Wow, each program processed the scene differently. First, in terms of perspective correction, DXO is the clear winner. Look how squashed the tower looks in Lightroom. Capture One couldn’t even apply that much distortion on the image and cropped a lot of the bottom. I should add that Lightroom’s lack of a visual tool for keystoning makes perspective correction unnecessary difficult and strange to understand, considering that the perspective crop tool in Photoshop is excellent. In terms of colors, DXO missed the mark a bit. I have no idea why the sky wasn’t better, especially if you look at the previous image, which was taken with the same camera, lens and polarizing filter.
OK, I’m not talking about in-your-face HDR, but rather controlling highlights and shadows in high-contrast scenes. My wife made the next photo, using an old DSLR. The camera was in A mode and most likely it tried to avoid blowing up the sky, severely underexposing everything.
This is what I meant when I wrote that it takes a flawed photo to really put each engine to the test. I spent considerable time tweaking this photo in each program. First of all, it’s amazing how much light and color info they could extract, especially from a 7-year-old DSLR. Capture One is best able to keep greys neutral in the pavement and child’s shirt; DXO brings out some very nice greens in the foliage. Lightroom makes a nice sky.
I shot (well, photographed) this sparrow at F/2.8 through a very dirty window. The image suffers from low contrast, lens softness and given the shallow DOF the area I select is not in perfect focus. Let’s see how our reviewed programs managed.
Even in an area not in the thin plane of focus, there’s lots of detail (it’s a 24 Mp image). Capture One fared rather poorly. In a different image (not included in this review as it wasn’t so demanding) it was much better, but here we have lots of artifacts and not much fine detail. Lightroom 4 makes the best out of the picture.
I had an old telephoto lens that was great but in some contexts it had severe purple fringing issues. Major issues. So I have a portrait just with lots of purple fringing that I keep using just for this.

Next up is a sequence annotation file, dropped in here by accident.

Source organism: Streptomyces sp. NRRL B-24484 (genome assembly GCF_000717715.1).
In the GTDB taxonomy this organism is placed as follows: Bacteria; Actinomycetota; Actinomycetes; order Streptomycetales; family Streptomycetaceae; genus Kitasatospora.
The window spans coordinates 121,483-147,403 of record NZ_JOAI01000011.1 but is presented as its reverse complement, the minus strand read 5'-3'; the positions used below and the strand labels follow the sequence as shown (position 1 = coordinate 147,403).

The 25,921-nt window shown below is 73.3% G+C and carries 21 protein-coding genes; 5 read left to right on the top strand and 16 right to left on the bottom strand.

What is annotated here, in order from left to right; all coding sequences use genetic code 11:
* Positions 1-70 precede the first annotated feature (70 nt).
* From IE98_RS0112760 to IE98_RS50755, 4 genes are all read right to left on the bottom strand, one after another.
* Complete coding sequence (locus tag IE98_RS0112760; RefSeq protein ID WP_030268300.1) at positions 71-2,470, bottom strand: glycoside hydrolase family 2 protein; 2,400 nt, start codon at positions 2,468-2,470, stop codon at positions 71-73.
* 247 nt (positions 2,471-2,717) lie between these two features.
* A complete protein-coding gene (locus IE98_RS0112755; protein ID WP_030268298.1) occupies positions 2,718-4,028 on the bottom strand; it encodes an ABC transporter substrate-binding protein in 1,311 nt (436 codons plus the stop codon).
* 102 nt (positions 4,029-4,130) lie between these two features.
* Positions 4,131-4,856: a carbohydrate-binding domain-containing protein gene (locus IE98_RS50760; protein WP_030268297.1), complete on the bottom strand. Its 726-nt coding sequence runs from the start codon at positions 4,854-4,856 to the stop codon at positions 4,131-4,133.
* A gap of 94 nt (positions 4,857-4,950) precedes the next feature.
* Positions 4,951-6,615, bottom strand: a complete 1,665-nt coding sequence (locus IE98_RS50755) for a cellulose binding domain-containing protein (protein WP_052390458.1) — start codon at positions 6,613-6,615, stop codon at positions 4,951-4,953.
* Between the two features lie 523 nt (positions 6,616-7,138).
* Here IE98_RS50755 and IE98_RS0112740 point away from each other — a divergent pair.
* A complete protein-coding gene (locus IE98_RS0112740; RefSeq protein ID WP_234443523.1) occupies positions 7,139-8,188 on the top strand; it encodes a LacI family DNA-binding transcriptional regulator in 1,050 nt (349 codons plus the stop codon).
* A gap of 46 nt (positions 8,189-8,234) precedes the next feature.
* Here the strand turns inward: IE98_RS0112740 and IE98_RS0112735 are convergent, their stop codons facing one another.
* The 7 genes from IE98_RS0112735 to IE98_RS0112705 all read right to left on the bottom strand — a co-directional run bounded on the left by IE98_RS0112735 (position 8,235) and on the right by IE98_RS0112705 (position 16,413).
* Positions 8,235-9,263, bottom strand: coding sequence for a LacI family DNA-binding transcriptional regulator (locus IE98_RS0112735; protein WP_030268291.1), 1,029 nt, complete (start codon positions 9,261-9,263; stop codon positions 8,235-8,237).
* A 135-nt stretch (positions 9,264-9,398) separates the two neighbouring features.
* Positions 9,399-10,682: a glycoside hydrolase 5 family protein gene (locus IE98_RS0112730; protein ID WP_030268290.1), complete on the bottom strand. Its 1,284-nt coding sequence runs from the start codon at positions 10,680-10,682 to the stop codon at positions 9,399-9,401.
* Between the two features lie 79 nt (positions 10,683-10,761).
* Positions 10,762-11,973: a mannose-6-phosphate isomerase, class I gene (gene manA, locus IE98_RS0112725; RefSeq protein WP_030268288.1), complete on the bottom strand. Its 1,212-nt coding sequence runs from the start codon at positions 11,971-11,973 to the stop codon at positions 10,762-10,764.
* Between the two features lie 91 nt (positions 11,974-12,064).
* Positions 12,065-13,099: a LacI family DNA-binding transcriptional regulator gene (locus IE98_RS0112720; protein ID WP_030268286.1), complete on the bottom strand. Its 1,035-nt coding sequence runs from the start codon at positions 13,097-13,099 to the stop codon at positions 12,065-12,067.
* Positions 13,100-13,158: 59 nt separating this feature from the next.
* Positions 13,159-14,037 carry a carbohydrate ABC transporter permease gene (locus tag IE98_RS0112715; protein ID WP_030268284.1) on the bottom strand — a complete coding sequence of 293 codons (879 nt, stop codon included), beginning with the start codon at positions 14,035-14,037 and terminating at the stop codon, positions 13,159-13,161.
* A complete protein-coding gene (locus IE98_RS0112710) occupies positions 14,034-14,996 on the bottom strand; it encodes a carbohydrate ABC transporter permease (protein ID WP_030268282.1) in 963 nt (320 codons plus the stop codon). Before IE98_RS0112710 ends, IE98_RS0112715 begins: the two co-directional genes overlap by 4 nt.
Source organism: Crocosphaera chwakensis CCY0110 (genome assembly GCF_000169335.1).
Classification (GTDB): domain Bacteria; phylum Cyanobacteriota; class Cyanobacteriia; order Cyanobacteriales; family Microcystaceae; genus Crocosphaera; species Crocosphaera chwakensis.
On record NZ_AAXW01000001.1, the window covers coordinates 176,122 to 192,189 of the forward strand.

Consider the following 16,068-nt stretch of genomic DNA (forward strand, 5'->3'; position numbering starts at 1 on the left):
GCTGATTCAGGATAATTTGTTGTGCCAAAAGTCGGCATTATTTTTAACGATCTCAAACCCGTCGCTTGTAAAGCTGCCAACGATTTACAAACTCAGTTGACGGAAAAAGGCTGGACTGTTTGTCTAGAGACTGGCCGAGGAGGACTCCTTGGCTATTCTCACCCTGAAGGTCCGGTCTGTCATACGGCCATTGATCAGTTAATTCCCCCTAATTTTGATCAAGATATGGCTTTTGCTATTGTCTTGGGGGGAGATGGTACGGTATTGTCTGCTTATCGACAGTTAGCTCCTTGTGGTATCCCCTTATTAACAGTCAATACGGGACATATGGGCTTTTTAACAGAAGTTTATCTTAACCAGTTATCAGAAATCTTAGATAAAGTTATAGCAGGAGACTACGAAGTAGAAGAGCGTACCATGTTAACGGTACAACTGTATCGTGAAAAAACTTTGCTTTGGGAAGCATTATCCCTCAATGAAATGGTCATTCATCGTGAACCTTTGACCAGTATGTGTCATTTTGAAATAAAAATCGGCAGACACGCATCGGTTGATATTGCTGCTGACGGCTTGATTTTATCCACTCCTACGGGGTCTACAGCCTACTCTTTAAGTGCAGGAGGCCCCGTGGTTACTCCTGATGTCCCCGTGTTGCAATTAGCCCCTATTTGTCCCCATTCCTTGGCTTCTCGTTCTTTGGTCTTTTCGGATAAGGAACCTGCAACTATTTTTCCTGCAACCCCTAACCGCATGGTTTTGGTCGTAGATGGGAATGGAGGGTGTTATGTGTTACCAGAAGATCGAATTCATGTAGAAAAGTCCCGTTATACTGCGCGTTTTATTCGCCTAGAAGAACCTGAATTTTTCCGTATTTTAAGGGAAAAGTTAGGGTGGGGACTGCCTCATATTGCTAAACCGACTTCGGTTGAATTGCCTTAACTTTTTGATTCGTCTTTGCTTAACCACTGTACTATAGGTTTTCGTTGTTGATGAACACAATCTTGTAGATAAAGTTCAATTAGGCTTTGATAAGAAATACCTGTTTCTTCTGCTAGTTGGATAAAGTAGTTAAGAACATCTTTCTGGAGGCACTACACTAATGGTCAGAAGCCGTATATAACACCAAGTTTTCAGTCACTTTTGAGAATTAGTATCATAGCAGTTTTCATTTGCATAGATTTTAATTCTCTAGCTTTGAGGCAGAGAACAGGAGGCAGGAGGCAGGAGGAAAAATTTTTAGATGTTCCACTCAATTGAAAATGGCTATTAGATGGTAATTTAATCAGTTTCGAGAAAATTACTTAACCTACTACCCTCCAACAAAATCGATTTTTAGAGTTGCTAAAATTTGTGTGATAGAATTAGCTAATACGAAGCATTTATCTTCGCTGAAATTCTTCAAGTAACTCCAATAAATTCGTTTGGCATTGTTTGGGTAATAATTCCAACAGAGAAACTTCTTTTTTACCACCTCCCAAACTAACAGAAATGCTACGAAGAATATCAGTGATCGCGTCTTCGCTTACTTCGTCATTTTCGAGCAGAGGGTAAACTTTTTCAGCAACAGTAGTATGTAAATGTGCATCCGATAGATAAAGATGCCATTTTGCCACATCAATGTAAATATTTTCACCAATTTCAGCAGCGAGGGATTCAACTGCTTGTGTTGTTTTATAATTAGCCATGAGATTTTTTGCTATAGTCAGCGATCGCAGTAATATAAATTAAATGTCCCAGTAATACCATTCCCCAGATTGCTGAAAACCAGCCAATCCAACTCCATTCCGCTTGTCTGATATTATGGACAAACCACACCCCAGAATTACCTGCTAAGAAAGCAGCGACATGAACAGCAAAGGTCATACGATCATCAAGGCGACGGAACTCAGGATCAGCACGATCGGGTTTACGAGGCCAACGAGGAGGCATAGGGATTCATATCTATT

Purple fringing used to be one of Lightroom’s weak points but now it has a sophisticated tool with extensive manual control. The image shows purple fringing in other parts of the image too, not visible here. Lightroom was unable to eliminate all issues without affecting other areas (it started removing red from the model’s bright red lips). It’s true that you can protect areas with a brush, but DXO could process the entire image perfectly without the need to tweak anything. Look how DXO not only removed the actual purple color, but also removed the halos around fingers completely. Impressive!
All three programs are able to remove lateral chromatic aberrations and vigneting effectively. Capture One Pro 7 and DXO 8 can also correct sharpness falloff.
Since I don’t usually shoot at high ISO and because I wanted a stress test, I decided to make a test shot, by combining a chrome material with a dark smooth one and a black textured fabric. Because of the different surfaces, each program must be able to balance smoothness with detail. Of course you can crank up the luminance smoothing eliminate all noise and have a smooth surface, but in doing so you destroy the detail in fabric. Increase the detail too much and you get false detail in the smooth areas.
Pretty amazing. A few years ago, the differences in noise reduction were very large but now all three programs seem equally capable of cleaning the image. I should add that DXO selected the noise settings automatically and I left it there on default.
I used a Dell XPS 502 laptop with 8Gb of RAM and a 4+4-core i7 2.2 GHz Intel CPU hooked to two HP ZR24w 1920×1200 monitors. I think it’s a pretty good setup. All programs use about the same amount of RAM, Lightroom seems the least hungry app actually. Capture One felt the most responsive; by responsiveness I mean how quickly any change in a setting is reflected on the displayed image. Responsiveness is very important because ideally the feedback for any change should be instant. DXO was the slowest.
Compared to previous years, the prices have dropped significantly:
- Capture One Pro 7: $299
- Adobe Lightroom 4: $145
- Standard: $99
- Elite (full frame support): $199
With each generation of RAW processors, it becomes harder and harder to judge which program has the best features and produces the best results. 5 years ago, DXO was the only program with keystoning support and its HDR capabilities were second to none. Today Lightroom can do this, and arguably better. Capture One used to be really bad at high ISO but look at it now.
If you’re serious about photography and want to get the best out of your camera, it’s worth investing in a program. But which one?
I’ll start by saying that if you already have one of these 3 programs, keep it and upgrade to the latest version. The programs are so close in terms of performance and features that it’s not worth switching.
For low-volume work consisting mainly of landscapes and architecture, I recommend DXO. At $99 it’s a steal and it renders very nice greens and blues and its optical corrections are the best. For professional studio portrait photographers, Capture One Pro has the best tethered capture workflow, a focus mask feature to get instant feedback on focus and the best skin rendition (it even has a skin color balance and other skin-related color adjustments). For everything and everybody else there’s Lightroom, a well-thought, well-balanced program that can do pretty much everything.